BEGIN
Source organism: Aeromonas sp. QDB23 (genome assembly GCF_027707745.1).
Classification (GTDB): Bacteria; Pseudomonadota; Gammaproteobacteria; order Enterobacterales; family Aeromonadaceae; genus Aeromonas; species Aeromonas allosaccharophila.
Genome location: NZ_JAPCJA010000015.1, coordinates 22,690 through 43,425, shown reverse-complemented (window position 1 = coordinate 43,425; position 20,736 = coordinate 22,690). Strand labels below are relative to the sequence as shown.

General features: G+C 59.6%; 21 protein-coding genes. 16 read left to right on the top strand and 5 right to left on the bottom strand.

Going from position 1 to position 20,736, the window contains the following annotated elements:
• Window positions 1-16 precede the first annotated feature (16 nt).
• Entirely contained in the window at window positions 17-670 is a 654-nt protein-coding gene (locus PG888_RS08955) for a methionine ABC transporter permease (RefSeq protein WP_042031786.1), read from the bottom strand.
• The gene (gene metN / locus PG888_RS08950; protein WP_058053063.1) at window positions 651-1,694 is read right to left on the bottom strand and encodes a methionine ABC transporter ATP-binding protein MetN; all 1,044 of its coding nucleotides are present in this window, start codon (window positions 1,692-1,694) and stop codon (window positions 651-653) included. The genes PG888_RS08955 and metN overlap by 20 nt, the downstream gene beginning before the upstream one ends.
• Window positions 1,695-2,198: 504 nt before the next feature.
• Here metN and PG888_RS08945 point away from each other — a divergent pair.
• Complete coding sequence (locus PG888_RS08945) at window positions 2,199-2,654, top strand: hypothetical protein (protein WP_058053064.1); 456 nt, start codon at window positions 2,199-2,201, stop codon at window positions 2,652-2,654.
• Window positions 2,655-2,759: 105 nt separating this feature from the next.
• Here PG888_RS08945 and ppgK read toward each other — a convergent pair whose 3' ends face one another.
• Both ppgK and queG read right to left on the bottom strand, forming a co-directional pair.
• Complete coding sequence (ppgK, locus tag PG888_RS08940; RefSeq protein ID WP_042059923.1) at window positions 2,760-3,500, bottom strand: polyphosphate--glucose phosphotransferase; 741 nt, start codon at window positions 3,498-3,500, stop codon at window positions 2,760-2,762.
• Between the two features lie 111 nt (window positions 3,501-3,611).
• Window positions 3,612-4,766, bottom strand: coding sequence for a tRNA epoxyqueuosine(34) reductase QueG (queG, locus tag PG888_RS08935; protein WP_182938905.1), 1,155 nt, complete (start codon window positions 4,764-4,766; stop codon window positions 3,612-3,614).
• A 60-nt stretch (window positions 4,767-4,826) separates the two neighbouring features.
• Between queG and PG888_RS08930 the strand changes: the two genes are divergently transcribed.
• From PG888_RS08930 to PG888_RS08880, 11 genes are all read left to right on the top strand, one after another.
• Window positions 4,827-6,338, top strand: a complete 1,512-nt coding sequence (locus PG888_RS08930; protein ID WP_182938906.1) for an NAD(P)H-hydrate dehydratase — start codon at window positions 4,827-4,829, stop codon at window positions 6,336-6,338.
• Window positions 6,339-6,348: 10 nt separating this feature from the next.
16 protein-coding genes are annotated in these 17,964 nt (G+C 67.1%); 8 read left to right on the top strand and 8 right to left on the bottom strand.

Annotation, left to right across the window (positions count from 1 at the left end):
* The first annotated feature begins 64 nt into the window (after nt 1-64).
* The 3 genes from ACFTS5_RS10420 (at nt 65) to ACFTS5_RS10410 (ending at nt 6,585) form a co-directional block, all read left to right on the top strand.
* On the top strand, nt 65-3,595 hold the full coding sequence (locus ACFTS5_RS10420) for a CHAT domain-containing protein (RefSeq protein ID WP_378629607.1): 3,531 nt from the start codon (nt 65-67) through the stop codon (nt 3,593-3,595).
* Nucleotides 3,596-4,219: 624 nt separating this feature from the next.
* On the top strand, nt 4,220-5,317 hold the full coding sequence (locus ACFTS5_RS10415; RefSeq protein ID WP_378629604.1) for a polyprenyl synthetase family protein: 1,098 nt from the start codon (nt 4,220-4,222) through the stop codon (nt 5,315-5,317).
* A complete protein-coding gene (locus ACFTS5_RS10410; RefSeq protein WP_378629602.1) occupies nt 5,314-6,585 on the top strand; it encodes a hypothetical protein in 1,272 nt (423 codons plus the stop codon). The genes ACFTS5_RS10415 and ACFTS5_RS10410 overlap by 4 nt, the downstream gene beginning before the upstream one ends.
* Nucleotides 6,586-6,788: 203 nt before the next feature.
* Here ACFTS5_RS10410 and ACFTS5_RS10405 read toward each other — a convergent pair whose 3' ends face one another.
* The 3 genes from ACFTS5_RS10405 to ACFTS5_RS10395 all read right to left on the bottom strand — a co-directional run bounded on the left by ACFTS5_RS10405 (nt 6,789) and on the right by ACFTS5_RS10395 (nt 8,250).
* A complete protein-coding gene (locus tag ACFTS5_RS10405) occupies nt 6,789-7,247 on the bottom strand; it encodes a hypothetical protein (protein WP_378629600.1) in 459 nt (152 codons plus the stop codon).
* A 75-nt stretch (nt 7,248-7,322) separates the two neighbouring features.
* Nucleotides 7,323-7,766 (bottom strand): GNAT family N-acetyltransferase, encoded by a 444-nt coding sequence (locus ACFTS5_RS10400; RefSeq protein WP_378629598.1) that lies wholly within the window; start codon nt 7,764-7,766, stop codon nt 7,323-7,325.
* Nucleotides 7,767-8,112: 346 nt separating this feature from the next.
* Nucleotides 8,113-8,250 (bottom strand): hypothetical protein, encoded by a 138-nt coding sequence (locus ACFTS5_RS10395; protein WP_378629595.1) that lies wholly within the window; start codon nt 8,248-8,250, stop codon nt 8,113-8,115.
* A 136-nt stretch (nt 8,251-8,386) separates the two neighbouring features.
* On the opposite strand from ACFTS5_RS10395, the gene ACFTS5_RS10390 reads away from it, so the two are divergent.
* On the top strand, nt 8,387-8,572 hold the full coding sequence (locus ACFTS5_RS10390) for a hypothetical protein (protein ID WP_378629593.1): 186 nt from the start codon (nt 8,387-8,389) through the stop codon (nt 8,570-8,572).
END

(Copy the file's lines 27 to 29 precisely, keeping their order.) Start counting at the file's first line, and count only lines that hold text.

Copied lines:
* On the top strand, nt 65-3,595 hold the full coding sequence (locus ACFTS5_RS10420) for a CHAT domain-containing protein (RefSeq protein ID WP_378629607.1): 3,531 nt from the start codon (nt 65-67) through the stop codon (nt 3,593-3,595).
* Nucleotides 3,596-4,219: 624 nt separating this feature from the next.
* On the top strand, nt 4,220-5,317 hold the full coding sequence (locus ACFTS5_RS10415; RefSeq protein ID WP_378629604.1) for a polyprenyl synthetase family protein: 1,098 nt from the start codon (nt 4,220-4,222) through the stop codon (nt 5,315-5,317).